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It seems obvious that A better way to purchase images should be closed as "asking for a list of recommendations."

But what about Font management tools for Mac?

Seems like the same idea, even if the second one is phrased a little more tidily.

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  • Phrases such as Can anyone suggest their favourites and why? do strike me as being unconstructive. He needs to be more specific about why his current font management isn't working.
    – Aarthi
    Sep 25, 2012 at 18:30

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I've seen loads of flavours of this debate on where to draw the line around open-ended endless lists in various stackexchange sites, and the rule of thumb that seems to work best everywhere is, "Is there a criteria which answers can be judged against?".

It's within the line if you can look at an answer and think, before hitting upvote, "How well does that meet the criteria of the question? Is it closer to solving the person's problem than that other answer?". It's beyond the line if the assessment is no more than "Yup, that is indeed another stock photo site".

Ultimately, the reason open-ended discussion questions are bad is not because people don't like open-ended discussions (people do), but because, with no real criteria for judging answers against the question and each other, upvotes mean nothing more than the number of interested people to see that answer since it was posted. Likewise, because they can never be solved or complete or "answered", an answer being "accepted" usually signals nothing more than "First answer the asker saw that he/she quite liked for some random reason, e.g. it was longer than the others or the answerer had a cool profile picture".

So questions without criteria get closed, not because people want to get in people's way or spoil the fun (I hope no-one does!), but because they are actually a little bit damaging to the site - they muddy the meaning of two really important pieces of what makes the site work.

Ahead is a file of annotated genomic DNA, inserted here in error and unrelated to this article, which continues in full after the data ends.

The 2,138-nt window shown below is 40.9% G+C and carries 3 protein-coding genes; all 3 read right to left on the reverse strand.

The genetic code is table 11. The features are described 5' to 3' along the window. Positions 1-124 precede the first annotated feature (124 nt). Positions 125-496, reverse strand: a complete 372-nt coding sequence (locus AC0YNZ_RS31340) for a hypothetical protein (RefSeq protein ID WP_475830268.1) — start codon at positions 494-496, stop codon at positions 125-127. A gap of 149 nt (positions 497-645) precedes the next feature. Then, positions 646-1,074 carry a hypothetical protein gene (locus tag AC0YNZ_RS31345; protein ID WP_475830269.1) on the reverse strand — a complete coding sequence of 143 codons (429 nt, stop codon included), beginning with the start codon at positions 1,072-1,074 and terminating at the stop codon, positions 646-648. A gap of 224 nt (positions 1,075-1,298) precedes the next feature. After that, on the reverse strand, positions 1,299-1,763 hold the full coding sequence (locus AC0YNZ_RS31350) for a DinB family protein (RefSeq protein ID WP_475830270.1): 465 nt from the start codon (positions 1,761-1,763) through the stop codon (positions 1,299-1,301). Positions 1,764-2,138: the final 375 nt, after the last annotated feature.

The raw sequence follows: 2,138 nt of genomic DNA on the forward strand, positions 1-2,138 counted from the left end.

• Does the font management question have enough criteria? Just about, it's implicit. We're designers, we've got an idea of what makes for good font management software for designers, and while our font management needs vary, they don't vary enormously and probably vary as much if not more between projects or clients than between designers. We can figure out just enough criteria that it just about works. But it's on the line. More criteria would definitely be better as answerers may be making assumptions that might not match this guy's case. It could be better, but it's not bad to the point where people should stand in the way.
  • Does the stock photo question have enough criteria? Not really. I have my opinions on what makes a good stock photo site (more depressed people sitting on the toilet, less stressed people sitting on the floor...), but there's really not much commonality. Someone who does layout and typesetting for medical textbooks and someone who designs displays for fashion shows won't have much overlap in their criteria. It's not something where "...for designers?" is enough criteria to work with.

If there was a criteria, however, you could imagine it working and upvotes and accepted answers having meaning. For example, "Are there any stock photo sites that are reliable for quality high-fashion imagery?", or "Stock photo sites with tasteful (cliche-free!) images for corporate design?", or "Best source for stock photography of men with dog's heads wielding axes next to cars?".

The asker would probably need to give some more detail on exactly what they are looking for, and why they aren't satisfied with what they've seen, and the correct answer might be a disappointing "Actually there isn't one that's reliable for this, and it's unlikely that there ever will be because [fact about how stock photo sites collect content]. Just use a mix of several good general ones, such as ...", but that's fine, the important thing is, judging the answers to these would mean something.

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